Mapping by code

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Fabio Maulo

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Jan 13, 2010, 1:08:56 AM1/13/10
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Hi team.

I would like to have a code re-view of my last post and a constructive feedback
http://fabiomaulo.blogspot.com/2010/01/map-nhibernate-using-your-api.html

The post, and overall the code, is basically an example about how implement a custom API to create mappings by code.
That is an invitation to everybody want create his own API and even an invitation for FNH team to use the Hbm* classes instead generate XML.

That said, seeing how things are going in each framework, NH needs its own mapping-by-code.
Two matters here:
1) API definition
2) usage of Hbm* or directly create metadata (classes of namespace NHibernate.Mapping)

What is clear is that our implementation will supports anything supported by XML and, probably, we will improve some of actual "conventions-interceptors" (as, for instance, INamingStrategy & Co. ).

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Fabio Maulo

James Gregory

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Jan 13, 2010, 4:37:08 AM1/13/10
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I have two large concerns about migrating FNH to use the Hbm* classes.

Firstly, a lot of the feedback the user gets (and thus FNH) is from the XSD validation errors. Last time I experimented with the Hbm* classes there was little-to-no validation on the actual model, leading only to NullReferenceException's at runtime if the user forgets to map an Id or anything like that. This was a big stumbling block. It certainly could be avoided by us building a validation layer prior to passing to NHibernate, but that's even more work on-top of the migration.

Secondly, last time we attempted to use the Hbm* classes we had an absolute nightmare dealing with changing versions of NHibernate. The model was changing between minor versions, and that meant we not only needed to recompile FNH with the new NH but we had to make code changes too; this made extremely hard to support multiple versions at the same time. The XML on the other hand is generally unchanging, or at least completely backwards compatible, so when a new NH version comes out there's nothing todo apart from rebuild the solution.

If you can show me how those points have changed since I last tried it, then I'll be happy to use it.

As for the API, well, I'm biased. :)

Fabio Maulo

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Jan 13, 2010, 8:42:29 AM1/13/10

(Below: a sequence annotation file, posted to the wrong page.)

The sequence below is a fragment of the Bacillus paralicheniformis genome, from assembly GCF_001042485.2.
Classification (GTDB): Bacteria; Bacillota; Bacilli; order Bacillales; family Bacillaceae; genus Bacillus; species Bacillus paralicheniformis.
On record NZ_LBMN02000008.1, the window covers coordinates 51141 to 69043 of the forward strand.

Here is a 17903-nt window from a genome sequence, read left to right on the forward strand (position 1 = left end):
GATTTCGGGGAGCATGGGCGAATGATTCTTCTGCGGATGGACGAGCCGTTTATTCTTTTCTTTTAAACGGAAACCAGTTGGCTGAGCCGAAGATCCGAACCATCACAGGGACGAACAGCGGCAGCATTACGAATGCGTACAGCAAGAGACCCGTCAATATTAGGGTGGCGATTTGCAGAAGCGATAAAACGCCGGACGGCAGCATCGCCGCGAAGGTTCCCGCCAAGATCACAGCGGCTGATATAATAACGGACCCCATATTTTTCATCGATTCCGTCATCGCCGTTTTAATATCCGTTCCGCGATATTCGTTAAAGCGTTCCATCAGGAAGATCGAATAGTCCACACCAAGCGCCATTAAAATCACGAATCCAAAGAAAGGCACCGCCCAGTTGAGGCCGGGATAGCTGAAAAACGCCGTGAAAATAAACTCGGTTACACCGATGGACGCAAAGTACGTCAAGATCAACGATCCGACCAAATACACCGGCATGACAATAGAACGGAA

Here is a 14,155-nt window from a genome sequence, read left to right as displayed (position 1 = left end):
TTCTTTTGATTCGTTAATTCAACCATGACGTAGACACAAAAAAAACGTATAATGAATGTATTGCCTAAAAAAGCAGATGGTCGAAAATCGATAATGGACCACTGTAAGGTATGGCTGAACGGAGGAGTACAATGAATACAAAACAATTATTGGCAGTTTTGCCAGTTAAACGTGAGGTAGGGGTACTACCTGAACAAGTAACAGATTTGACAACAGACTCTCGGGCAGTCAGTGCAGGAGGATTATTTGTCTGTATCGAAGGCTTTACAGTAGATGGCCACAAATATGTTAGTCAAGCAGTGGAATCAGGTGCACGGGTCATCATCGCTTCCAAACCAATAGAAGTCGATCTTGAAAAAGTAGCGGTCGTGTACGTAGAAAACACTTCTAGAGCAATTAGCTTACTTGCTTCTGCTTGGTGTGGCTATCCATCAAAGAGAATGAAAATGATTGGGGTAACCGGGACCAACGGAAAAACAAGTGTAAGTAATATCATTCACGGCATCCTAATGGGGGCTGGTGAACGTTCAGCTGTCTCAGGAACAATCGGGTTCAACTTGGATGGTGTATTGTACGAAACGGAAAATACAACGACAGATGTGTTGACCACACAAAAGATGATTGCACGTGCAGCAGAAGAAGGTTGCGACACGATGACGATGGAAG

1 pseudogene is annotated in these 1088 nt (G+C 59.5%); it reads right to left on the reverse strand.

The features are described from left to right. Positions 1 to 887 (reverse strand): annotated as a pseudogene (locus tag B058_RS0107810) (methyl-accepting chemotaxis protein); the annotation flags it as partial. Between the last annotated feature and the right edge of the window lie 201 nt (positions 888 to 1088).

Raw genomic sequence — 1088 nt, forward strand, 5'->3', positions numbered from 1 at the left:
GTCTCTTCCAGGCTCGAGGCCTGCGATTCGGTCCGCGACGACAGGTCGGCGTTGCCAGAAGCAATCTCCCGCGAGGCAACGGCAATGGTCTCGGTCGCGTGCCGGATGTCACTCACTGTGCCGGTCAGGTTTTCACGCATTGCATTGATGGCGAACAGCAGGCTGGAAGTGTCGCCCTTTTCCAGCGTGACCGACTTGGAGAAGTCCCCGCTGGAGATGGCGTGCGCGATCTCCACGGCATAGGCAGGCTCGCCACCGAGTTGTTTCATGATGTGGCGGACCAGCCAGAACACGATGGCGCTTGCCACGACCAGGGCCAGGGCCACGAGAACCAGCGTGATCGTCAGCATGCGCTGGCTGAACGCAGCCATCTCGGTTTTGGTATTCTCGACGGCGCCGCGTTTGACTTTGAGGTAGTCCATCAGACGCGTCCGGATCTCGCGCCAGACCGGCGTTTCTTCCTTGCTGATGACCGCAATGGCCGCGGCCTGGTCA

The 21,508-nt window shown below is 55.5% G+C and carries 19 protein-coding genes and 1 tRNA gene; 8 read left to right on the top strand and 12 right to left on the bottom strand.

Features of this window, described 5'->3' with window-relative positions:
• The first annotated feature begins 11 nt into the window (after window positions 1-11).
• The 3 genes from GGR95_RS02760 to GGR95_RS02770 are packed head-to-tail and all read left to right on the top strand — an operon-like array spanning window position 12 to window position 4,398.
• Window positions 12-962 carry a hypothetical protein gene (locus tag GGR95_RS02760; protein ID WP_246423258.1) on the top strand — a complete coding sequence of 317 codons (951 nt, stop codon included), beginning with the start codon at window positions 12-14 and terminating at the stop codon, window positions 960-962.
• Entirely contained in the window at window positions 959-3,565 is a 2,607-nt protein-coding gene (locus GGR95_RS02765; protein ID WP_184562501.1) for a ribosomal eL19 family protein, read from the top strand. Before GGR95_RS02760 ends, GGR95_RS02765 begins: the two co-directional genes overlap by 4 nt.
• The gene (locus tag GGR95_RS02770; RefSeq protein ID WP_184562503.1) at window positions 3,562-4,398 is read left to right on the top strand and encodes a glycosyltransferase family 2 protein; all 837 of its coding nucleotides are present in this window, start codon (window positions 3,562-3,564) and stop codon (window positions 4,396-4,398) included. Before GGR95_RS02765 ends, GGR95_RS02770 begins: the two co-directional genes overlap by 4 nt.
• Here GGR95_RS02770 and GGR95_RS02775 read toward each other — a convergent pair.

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I said :
"an invitation for FNH team to use the Hbm* classes instead generate XML"
The invitation can be accepted or refused, that is a FNH's team choice.

The discussion here is about what we will do *for* NHibernate3.0.
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Fabio Maulo

James Gregory

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Jan 13, 2010, 8:46:22 AM1/13/10
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Of course, and it's an invitation I'd like to accept, but only if my previous concerns are no longer relevant. 

Richard Brown (gmail)

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Jan 13, 2010, 8:50:27 AM1/13/10
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Hi Fabio,
 
I've only had a quick look, but it looks OK to me (I realise it's not fluent-style, but I'm not sure it's worth our time trying to make it fluent ... especially when the FNH guys do it so well).  I like the idea of being able to use classes like that (and any subsequent conventions) in the NH tests.
 
Regarding point 2, Is there any advantage in changing it to target NHibernate.Mapping over Hbm*?  (I'm guessing no?)
 
 
James,
 
One of the features I love about FNH is the AutoPersistenceModel.WriteMappingsTo(...) to allow me to see the generated xml ... if you were to move to using the Hbm* classes, I don't think it's just errors you'd want to see, but (somehow) the mapping even when there were no errors.
 
 

Sent: Wednesday, January 13, 2010 1:46 PM
Subject: Re: [nhibernate-development] Mapping by code

Of course, and it's an invitation I'd like to accept, but only if my previous concerns are no longer relevant. 

Fabio Maulo

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Jan 13, 2010, 9:02:48 AM1/13/10
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The advantage, may be, is performance and the possibility of a good refactoring about metadata-creation/modification.
The usage of metadata will be a big challenge and a lot of work to do.
The usage of Hbm* is more like a joke and will give us the ability to see the XML.

In both cases what we should talk about is the API:
what I have used in the post is a "hbm-xml-mimic" style and, IMO, it is the best way for various reasons...

Anything here is a team's decision so, please, take your time and have a look to the code.

2010/1/13 Richard Brown (gmail) <fluk...@googlemail.com>



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Fabio Maulo

Richard Brown (gmail)

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Jan 13, 2010, 9:08:17 AM1/13/10
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> The usage of Hbm* is more like a joke and will give us the ability to see the XML.